We’re going to start with a warm-up game of tag,” says Maika Hemera. “The ground is lava and you’re allowed on the rails, the steps and the concrete blocks. If you touch the ground, you have to do five push-ups.”
Hemera, a 29-year-old outdoor education teacher at Howick College in Auckland, isn’t corralling kids in a school yard. It’s 10 o’clock on a Sunday morning and he’s addressing a group of parkour practitioners and freerunners who have gathered for the October Movement Jam at Silo Park on Auckland’s waterfront. Most are in their late teens or early 20s; all are dressed in an almost identical uniform of canvas shoes, loose-fitting track pants and T-shirts. Andrew Zimmer, a 36-year-old IT consultant, is one of the oldest attendees—he’s here with the youngest, his 12-year-old son, Liam.
“This is such a great natural playground,” says Zimmer, referring to the urban terrain in taking pictures of the Auckland Harbour Bridge. Zimmer, also a gymnastics coach, found parkour about 18 months ago.
“Gymnastics is about perfection, and you get points deducted if you make a mistake. Parkour is all about expressing yourself,” he says.
Parkour originated in Lisses, a suburb of Paris, in the mid-1990s. A young Frenchman named David Belle was introduced to le parcours du combatant—an obstacle course style of military training— by his father. Belle developed and refined the technique and helped popularise parkour through video clips and TV programmes. The 2003 documentary Jump London, featuring Belle and freerunner Sebastien Foucan, introduced the world to parkour.
“I had been doing a version of parkour before I saw it on the internet but I didn’t realise there was a name for it, ” says Hemera “It was nice to find out what I was doing wasn’t just jumping around.”
Hemera was one of the early adopters in Auckland, but some of the first parkour enthusiasts in New Zealand were a group from Murchison in the South Island who posted a video clip of themselves vaulting over picnic tables in 2006. Hemera started practising parkour seriously that same year. Around the same time, Sebastien Foucan took the concept to a whole new level with a jaw-dropping chase scene in the opening sequence of the James Bond movie Casino Royale. The movie cemented parkour’s place in popular culture as a new and exciting sport, but Hemera quickly learned that you can’t leap from tall buildings in a single bound without laying solid foundations.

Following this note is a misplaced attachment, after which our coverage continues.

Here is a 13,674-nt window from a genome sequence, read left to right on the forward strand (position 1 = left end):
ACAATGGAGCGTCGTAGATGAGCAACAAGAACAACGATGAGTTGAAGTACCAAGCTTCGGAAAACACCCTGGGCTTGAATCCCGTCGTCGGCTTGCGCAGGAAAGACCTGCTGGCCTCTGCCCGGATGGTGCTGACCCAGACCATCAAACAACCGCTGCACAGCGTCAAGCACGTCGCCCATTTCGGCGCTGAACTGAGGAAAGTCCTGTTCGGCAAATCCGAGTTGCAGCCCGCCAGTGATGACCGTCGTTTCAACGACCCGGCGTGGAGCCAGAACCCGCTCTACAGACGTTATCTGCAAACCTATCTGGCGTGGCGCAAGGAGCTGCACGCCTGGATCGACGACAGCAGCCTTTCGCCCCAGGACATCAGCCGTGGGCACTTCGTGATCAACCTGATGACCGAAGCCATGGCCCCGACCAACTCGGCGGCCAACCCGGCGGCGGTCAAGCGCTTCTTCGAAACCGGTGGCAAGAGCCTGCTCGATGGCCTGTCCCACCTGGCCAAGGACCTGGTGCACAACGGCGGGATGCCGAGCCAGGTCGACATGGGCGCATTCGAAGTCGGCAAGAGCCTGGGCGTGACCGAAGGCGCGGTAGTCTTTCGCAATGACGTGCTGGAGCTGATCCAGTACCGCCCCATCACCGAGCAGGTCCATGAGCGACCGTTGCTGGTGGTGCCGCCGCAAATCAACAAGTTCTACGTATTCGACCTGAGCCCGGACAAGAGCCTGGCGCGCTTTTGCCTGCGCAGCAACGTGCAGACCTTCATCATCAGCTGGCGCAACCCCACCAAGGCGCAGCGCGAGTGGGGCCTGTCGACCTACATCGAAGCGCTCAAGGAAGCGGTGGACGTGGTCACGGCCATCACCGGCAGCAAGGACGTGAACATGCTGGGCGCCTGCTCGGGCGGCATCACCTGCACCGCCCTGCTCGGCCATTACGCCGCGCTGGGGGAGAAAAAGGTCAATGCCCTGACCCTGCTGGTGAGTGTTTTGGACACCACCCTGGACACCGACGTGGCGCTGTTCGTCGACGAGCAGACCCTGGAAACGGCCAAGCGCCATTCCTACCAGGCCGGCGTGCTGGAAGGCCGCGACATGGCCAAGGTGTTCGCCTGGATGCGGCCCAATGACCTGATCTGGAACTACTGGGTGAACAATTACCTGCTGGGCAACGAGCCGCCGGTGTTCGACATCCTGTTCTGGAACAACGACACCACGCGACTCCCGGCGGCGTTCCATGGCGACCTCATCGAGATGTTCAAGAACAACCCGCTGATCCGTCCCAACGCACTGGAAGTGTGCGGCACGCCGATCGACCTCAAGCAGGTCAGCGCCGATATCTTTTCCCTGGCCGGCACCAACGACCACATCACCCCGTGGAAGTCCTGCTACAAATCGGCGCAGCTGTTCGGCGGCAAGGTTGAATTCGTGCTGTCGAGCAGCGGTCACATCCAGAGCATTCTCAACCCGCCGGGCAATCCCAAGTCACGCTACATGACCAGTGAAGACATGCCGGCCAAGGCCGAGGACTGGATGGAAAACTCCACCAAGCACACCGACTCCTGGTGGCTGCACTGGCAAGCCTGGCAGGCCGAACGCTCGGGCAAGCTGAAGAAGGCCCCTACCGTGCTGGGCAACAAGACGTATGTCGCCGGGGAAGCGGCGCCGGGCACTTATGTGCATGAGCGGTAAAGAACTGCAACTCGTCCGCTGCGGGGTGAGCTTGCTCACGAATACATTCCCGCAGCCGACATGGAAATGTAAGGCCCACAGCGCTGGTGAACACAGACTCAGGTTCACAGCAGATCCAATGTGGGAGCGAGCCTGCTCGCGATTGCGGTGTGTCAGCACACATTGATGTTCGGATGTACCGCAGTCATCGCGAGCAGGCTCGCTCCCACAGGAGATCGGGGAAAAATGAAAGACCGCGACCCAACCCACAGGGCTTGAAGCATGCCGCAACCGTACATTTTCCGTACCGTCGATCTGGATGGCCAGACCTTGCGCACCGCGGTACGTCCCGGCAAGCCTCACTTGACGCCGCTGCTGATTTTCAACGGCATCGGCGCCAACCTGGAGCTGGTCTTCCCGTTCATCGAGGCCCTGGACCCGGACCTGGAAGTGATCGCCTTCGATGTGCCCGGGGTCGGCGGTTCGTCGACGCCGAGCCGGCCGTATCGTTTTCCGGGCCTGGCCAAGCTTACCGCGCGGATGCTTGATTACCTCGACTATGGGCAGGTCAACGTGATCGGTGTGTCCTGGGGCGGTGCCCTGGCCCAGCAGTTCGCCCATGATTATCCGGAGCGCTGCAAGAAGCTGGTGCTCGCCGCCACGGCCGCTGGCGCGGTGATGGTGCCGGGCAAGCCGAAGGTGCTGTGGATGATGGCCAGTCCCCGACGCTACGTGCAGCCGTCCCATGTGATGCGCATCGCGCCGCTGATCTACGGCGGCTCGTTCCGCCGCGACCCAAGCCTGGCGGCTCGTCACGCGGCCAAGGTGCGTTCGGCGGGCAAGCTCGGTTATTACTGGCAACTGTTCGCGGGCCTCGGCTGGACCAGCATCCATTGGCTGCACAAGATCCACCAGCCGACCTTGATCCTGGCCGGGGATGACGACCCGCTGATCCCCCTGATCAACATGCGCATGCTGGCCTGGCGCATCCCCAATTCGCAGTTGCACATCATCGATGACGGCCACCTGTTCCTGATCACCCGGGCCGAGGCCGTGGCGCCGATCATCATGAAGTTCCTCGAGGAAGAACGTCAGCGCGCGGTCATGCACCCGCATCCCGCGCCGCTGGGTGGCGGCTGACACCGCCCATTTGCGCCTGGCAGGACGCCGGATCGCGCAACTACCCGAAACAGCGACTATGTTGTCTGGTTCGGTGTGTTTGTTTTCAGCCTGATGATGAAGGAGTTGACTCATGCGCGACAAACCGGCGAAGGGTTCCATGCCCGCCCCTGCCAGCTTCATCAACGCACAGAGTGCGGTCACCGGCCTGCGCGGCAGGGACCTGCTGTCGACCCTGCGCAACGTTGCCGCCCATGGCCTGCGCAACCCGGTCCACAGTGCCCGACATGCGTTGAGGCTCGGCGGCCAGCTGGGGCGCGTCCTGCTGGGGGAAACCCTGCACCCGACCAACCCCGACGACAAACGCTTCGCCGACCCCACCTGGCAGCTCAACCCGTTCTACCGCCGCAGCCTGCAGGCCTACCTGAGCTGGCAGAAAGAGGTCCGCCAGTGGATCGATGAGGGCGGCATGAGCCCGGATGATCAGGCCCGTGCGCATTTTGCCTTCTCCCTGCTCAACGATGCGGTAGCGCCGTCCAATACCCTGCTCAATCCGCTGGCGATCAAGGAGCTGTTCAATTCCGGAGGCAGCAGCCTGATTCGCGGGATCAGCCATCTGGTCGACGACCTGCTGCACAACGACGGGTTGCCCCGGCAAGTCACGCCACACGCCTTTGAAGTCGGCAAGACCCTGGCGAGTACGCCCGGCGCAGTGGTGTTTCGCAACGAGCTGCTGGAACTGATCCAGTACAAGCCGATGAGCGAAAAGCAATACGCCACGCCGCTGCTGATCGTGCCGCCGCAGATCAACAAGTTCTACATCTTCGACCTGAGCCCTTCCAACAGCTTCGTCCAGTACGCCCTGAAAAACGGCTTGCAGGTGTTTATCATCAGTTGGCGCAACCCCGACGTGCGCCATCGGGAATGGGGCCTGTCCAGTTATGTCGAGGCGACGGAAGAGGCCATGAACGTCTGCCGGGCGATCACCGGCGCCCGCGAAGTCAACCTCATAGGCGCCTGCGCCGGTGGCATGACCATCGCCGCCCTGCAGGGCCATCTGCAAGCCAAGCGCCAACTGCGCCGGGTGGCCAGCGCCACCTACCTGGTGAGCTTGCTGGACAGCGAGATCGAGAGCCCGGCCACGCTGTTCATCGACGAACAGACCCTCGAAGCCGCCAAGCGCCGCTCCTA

“I was a bit naive in the beginning,” he says. “Back when I started, there were no academies and very few experienced practitioners to show you what to do. It was dangerous. I needed knee surgery quite early on after I did a jump that was too big for me, but it taught me to be more careful. You learn about the importance of progression.”
After the game of tag at Silo Park, the traceurs (the term for a parkour practitioner) take turns to practise their progression, working on different techniques on concrete blocks. Some focus on jumping a gap from one block to another. Others, such as Dane Grant, seem to flow over the top of the blocks, bounding and leaping from one to the other with effortless grace.
Grant is the most experienced traceur in the group. The 35-year-old from South Africa moved to New Zealand this year. He’s been practising parkour for more than 10 years and has featured in TV commercials and movies. He also uses his parkour skills in his role as a stuntman.
“People think parkour is adrenalindriven, but it’s the complete opposite for me,” says Grant. “It’s a form of meditation. When I practise parkour, I have a heightened sense of awareness and focus.”
Grant repeats the same run over and over again, looking to improve his line, his style and his speed.
“Parkour is so much more than a physical activity,” he says. “It’s about solving problems and challenging yourself.
We’re mathematicians of nature. We look for formulas and solutions to overcome obstacles.
It can have a knock-on effect in other areas of their lives, giving them confidence to try new things and take on bigger challenges.”
Solomon Riversage is the Auckland representative of the New Zealand Parkour Association (NZPA), formed in 2010. The 18-year-old sociology student at the University of Auckland credits parkour with changing his life.
“When I started parkour, I was overweight and lazy,” says Riversage. “Through parkour, I’ve learned to value being healthy. It’s also given me an amazing community of people to hang around with. It’s a chance for them to participate and not be judged by other people.”
The NZPA organises a number of events or jams for the estimated 150–200 parkour practitioners around the country. All parkour events are non-competitive, one of the aspects that distinguishes it from freerunning, which has been described as “urban acrobatics”. Freerunning takes the fundamentals of parkour—getting around or over obstacles as efficiently as possible by running, jumping, climbing, rolling and vaulting—and adds flair and creativity in the form of backflips and other acrobatic-inspired moves. Freerunning events such as the Red Bull Art of Motion have made it popular with the YouTube generation, but more experienced traceurs such as Hemera and Grant see parkour as a purely participatory discipline.
“I like competition but I don’t think we need it in parkour,” says Hemera.
“Parkour teaches you to fail. That’s how you learn.”
Adds Grant: “It’s about lifting the bar a little bit higher every time you practise. Parkour is competition with yourself.”
With that, the group moves on to the Silo Park playground to continue their urban obstacle course. Hemera flips from the roof of a shipping container into the sand pit, where he does a forward roll, to the astonishment of adults and children alike.
“Children run and climb and jump and vault so naturally and have so much fun doing it,” says Riversage. “As you get older, it becomes less socially acceptable to play. It’s not cool. Parkour gives people permission to play.”